Gilchrist’s Response to the Pandemic Inspires Chaplain to Pen Poem
The Stormy Village is a poem that wrote itself. It is the story of Gilchrist, its employees and teams, and the people we serve. I was touched by my colleagues who wanted to find ways to support patients and each other early in the pandemic. Before vaccines and even before testing, our teams put patients’ needs above their own.
When the pandemic started, I was serving as a chaplain and grief counselor, providing support for patients in residential care centers. Everyone on our team was scared, but the common thread was finding a way to support patients while keeping ourselves and our families safe.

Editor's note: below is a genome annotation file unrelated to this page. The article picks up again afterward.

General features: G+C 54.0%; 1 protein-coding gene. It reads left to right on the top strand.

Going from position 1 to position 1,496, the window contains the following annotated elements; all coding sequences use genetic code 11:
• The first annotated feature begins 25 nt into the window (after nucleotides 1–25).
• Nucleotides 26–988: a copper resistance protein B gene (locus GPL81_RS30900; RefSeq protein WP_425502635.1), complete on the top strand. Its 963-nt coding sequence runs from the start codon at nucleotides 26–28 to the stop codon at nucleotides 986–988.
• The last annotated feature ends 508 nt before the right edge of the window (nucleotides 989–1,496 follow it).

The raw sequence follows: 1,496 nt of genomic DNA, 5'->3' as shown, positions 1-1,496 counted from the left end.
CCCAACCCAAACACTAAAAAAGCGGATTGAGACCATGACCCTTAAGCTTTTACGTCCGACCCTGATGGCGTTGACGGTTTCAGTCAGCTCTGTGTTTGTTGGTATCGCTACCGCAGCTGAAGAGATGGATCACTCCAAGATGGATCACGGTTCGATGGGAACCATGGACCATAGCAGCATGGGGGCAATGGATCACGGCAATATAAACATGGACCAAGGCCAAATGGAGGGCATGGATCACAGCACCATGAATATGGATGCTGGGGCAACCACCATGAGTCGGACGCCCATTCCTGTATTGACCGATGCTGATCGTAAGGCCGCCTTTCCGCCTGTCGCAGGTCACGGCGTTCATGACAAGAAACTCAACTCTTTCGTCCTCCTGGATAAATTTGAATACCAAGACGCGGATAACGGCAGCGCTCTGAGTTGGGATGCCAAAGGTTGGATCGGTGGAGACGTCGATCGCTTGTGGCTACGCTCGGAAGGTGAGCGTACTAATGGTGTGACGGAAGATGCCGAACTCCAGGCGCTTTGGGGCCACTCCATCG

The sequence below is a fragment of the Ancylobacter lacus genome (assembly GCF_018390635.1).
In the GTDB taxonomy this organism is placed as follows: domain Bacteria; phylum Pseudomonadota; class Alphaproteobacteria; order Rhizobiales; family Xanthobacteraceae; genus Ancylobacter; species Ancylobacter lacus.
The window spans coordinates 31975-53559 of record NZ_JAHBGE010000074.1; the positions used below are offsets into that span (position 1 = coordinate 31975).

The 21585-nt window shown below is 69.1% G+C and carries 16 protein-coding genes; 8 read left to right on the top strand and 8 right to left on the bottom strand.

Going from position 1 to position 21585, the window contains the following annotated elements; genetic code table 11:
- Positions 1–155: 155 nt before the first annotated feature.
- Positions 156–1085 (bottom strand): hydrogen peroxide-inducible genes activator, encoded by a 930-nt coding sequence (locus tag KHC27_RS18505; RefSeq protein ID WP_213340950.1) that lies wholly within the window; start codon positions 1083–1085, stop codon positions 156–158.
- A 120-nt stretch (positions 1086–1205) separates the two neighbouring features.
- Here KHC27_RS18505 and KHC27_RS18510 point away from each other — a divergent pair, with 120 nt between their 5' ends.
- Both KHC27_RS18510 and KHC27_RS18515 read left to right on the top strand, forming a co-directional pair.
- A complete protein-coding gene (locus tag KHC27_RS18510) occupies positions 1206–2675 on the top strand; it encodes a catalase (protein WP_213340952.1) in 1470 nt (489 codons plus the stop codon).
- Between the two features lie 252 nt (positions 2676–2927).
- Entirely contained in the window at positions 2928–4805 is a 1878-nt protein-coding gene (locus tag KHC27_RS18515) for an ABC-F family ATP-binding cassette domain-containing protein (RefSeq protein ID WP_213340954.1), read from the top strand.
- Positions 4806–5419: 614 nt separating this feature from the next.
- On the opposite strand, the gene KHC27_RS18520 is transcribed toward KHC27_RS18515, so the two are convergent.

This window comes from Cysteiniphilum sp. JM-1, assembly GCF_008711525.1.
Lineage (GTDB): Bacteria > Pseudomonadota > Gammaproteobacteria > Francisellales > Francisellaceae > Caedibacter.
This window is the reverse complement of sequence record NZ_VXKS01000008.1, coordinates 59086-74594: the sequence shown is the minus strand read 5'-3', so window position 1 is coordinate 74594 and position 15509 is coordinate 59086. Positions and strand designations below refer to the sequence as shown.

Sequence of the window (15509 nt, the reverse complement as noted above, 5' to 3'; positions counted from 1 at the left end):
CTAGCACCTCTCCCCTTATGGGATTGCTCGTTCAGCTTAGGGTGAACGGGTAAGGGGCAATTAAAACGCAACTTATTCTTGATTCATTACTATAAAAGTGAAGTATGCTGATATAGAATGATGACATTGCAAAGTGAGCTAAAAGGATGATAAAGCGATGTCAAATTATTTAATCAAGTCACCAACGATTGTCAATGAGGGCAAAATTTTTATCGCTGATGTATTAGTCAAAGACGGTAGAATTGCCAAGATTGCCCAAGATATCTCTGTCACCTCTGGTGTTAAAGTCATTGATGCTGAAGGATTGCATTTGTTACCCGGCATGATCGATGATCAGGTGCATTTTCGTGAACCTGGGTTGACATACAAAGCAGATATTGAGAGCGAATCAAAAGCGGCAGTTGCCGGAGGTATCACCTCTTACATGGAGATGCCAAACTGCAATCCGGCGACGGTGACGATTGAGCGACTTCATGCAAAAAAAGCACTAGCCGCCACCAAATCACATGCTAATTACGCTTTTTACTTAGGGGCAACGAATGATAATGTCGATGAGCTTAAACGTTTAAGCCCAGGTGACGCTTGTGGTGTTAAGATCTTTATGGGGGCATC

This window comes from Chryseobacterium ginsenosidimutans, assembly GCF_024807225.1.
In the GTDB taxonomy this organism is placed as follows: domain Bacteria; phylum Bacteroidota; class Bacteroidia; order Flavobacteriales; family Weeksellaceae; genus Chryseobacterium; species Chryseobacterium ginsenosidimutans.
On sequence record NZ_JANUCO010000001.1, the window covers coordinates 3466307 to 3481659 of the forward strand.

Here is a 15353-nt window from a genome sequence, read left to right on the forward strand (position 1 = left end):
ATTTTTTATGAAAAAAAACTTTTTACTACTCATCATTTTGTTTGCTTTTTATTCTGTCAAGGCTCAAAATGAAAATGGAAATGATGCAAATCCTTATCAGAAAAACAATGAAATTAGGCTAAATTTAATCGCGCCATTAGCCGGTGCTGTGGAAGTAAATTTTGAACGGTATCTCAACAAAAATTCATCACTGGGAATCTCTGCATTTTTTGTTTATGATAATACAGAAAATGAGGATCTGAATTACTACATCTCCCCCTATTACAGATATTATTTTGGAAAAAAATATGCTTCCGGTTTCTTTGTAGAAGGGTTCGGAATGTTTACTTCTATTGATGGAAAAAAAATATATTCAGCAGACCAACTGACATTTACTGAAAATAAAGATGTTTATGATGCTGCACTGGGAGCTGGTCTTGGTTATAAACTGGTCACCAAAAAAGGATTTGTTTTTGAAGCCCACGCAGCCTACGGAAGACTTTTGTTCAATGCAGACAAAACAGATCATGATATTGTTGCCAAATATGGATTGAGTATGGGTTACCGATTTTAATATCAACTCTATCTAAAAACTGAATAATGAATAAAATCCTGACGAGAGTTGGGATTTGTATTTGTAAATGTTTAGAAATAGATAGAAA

We dealt with worry, sickness and fear, and many of us lost patients and colleagues who worked for partner organizations and residential care centers. Some of us lost friends and family as well. We could not draw from the comfort of being in each other’s presence, so we had to find ways to give and get support as we went on with our life.
It was with this backdrop that I saw true hearts of gold in my team members.
The Stormy Village was a way to take some of these experiences and speak a broader truth through poetry. Starting with the context of a parent reading to a child is symbolic of the many parents who had to find a way to occupy their children when schools, playgrounds and child care centers were closed.
The poem was a thank you to the Gilchrist family and a way to recognize the way we came together to help each other, our patients and others in the community.
Listen to Wayman Scott recite his original poem, The Stormy Village, in this animated video.